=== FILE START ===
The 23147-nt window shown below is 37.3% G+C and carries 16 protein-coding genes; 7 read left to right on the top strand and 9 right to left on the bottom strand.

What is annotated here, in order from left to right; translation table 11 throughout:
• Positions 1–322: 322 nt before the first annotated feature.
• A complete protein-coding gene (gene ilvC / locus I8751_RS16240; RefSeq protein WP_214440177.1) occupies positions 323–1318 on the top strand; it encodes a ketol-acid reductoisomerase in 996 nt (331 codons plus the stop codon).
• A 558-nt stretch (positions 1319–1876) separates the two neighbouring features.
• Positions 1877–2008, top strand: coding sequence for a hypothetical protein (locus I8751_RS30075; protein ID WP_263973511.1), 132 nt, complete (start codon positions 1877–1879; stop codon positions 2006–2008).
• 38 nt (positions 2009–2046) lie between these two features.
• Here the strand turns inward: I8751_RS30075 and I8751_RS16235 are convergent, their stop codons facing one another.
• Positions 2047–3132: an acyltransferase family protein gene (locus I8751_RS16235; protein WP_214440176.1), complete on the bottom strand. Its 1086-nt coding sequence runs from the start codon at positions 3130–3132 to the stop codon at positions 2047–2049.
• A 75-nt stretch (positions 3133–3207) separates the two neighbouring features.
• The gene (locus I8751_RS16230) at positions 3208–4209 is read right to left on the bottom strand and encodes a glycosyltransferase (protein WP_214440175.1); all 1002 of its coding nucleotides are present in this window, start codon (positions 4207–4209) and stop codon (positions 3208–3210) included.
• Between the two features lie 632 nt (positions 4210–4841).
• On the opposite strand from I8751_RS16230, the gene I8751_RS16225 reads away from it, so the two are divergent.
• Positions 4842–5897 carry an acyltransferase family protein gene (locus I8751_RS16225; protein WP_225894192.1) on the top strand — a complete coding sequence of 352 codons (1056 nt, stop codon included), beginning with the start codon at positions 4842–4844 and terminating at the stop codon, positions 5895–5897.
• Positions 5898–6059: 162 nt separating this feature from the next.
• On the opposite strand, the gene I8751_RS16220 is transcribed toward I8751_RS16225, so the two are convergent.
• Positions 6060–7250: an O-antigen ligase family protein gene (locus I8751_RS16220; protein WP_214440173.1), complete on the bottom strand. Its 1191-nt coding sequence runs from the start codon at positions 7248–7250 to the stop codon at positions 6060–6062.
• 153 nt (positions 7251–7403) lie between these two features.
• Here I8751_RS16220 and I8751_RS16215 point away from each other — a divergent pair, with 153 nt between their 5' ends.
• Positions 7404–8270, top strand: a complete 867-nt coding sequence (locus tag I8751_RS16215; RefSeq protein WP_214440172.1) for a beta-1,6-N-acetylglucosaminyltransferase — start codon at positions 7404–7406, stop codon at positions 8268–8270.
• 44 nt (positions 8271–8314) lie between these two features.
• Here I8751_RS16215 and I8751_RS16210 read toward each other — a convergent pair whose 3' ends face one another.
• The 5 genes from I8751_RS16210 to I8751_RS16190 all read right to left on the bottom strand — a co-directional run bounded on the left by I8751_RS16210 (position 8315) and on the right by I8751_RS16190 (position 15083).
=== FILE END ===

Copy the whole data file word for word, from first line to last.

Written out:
The 23147-nt window shown below is 37.3% G+C and carries 16 protein-coding genes; 7 read left to right on the top strand and 9 right to left on the bottom strand.

What is annotated here, in order from left to right; translation table 11 throughout:
• Positions 1–322: 322 nt before the first annotated feature.
• A complete protein-coding gene (gene ilvC / locus I8751_RS16240; RefSeq protein WP_214440177.1) occupies positions 323–1318 on the top strand; it encodes a ketol-acid reductoisomerase in 996 nt (331 codons plus the stop codon).
• A 558-nt stretch (positions 1319–1876) separates the two neighbouring features.
• Positions 1877–2008, top strand: coding sequence for a hypothetical protein (locus I8751_RS30075; protein ID WP_263973511.1), 132 nt, complete (start codon positions 1877–1879; stop codon positions 2006–2008).
• 38 nt (positions 2009–2046) lie between these two features.
• Here the strand turns inward: I8751_RS30075 and I8751_RS16235 are convergent, their stop codons facing one another.
• Positions 2047–3132: an acyltransferase family protein gene (locus I8751_RS16235; protein WP_214440176.1), complete on the bottom strand. Its 1086-nt coding sequence runs from the start codon at positions 3130–3132 to the stop codon at positions 2047–2049.
• A 75-nt stretch (positions 3133–3207) separates the two neighbouring features.
• The gene (locus I8751_RS16230) at positions 3208–4209 is read right to left on the bottom strand and encodes a glycosyltransferase (protein WP_214440175.1); all 1002 of its coding nucleotides are present in this window, start codon (positions 4207–4209) and stop codon (positions 3208–3210) included.
• Between the two features lie 632 nt (positions 4210–4841).
• On the opposite strand from I8751_RS16230, the gene I8751_RS16225 reads away from it, so the two are divergent.
• Positions 4842–5897 carry an acyltransferase family protein gene (locus I8751_RS16225; protein WP_225894192.1) on the top strand — a complete coding sequence of 352 codons (1056 nt, stop codon included), beginning with the start codon at positions 4842–4844 and terminating at the stop codon, positions 5895–5897.
• Positions 5898–6059: 162 nt separating this feature from the next.
• On the opposite strand, the gene I8751_RS16220 is transcribed toward I8751_RS16225, so the two are convergent.
• Positions 6060–7250: an O-antigen ligase family protein gene (locus I8751_RS16220; protein WP_214440173.1), complete on the bottom strand. Its 1191-nt coding sequence runs from the start codon at positions 7248–7250 to the stop codon at positions 6060–6062.
• 153 nt (positions 7251–7403) lie between these two features.
• Here I8751_RS16220 and I8751_RS16215 point away from each other — a divergent pair, with 153 nt between their 5' ends.
• Positions 7404–8270, top strand: a complete 867-nt coding sequence (locus tag I8751_RS16215; RefSeq protein WP_214440172.1) for a beta-1,6-N-acetylglucosaminyltransferase — start codon at positions 7404–7406, stop codon at positions 8268–8270.
• 44 nt (positions 8271–8314) lie between these two features.
• Here I8751_RS16215 and I8751_RS16210 read toward each other — a convergent pair whose 3' ends face one another.
• The 5 genes from I8751_RS16210 to I8751_RS16190 all read right to left on the bottom strand — a co-directional run bounded on the left by I8751_RS16210 (position 8315) and on the right by I8751_RS16190 (position 15083).